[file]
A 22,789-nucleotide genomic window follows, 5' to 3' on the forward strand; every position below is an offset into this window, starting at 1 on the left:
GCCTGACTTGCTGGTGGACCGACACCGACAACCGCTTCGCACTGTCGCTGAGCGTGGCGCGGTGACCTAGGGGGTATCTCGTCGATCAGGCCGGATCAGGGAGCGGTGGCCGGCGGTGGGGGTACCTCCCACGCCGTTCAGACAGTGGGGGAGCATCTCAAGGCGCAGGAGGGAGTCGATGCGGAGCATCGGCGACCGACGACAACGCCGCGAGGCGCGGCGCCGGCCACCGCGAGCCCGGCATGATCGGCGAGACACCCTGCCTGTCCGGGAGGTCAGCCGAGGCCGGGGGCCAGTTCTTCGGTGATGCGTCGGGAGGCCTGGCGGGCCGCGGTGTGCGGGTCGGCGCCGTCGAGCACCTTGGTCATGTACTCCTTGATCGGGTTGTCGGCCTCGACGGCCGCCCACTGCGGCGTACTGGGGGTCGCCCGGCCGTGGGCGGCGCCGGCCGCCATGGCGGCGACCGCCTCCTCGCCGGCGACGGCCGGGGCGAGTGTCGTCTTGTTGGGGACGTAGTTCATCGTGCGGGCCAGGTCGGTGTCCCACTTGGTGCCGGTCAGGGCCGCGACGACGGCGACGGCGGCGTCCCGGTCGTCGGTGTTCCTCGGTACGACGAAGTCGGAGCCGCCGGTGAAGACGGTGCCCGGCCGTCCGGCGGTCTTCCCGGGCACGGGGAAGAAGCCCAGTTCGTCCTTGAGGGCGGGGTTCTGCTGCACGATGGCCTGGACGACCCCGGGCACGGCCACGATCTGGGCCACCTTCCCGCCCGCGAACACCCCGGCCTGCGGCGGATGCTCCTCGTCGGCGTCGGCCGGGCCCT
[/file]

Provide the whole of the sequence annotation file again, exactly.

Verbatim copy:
A 22,789-nucleotide genomic window follows, 5' to 3' on the forward strand; every position below is an offset into this window, starting at 1 on the left:
GCCTGACTTGCTGGTGGACCGACACCGACAACCGCTTCGCACTGTCGCTGAGCGTGGCGCGGTGACCTAGGGGGTATCTCGTCGATCAGGCCGGATCAGGGAGCGGTGGCCGGCGGTGGGGGTACCTCCCACGCCGTTCAGACAGTGGGGGAGCATCTCAAGGCGCAGGAGGGAGTCGATGCGGAGCATCGGCGACCGACGACAACGCCGCGAGGCGCGGCGCCGGCCACCGCGAGCCCGGCATGATCGGCGAGACACCCTGCCTGTCCGGGAGGTCAGCCGAGGCCGGGGGCCAGTTCTTCGGTGATGCGTCGGGAGGCCTGGCGGGCCGCGGTGTGCGGGTCGGCGCCGTCGAGCACCTTGGTCATGTACTCCTTGATCGGGTTGTCGGCCTCGACGGCCGCCCACTGCGGCGTACTGGGGGTCGCCCGGCCGTGGGCGGCGCCGGCCGCCATGGCGGCGACCGCCTCCTCGCCGGCGACGGCCGGGGCGAGTGTCGTCTTGTTGGGGACGTAGTTCATCGTGCGGGCCAGGTCGGTGTCCCACTTGGTGCCGGTCAGGGCCGCGACGACGGCGACGGCGGCGTCCCGGTCGTCGGTGTTCCTCGGTACGACGAAGTCGGAGCCGCCGGTGAAGACGGTGCCCGGCCGTCCGGCGGTCTTCCCGGGCACGGGGAAGAAGCCCAGTTCGTCCTTGAGGGCGGGGTTCTGCTGCACGATGGCCTGGACGACCCCGGGCACGGCCACGATCTGGGCCACCTTCCCGCCCGCGAACACCCCGGCCTGCGGCGGATGCTCCTCGTCGGCGTCGGCCGGGCCCT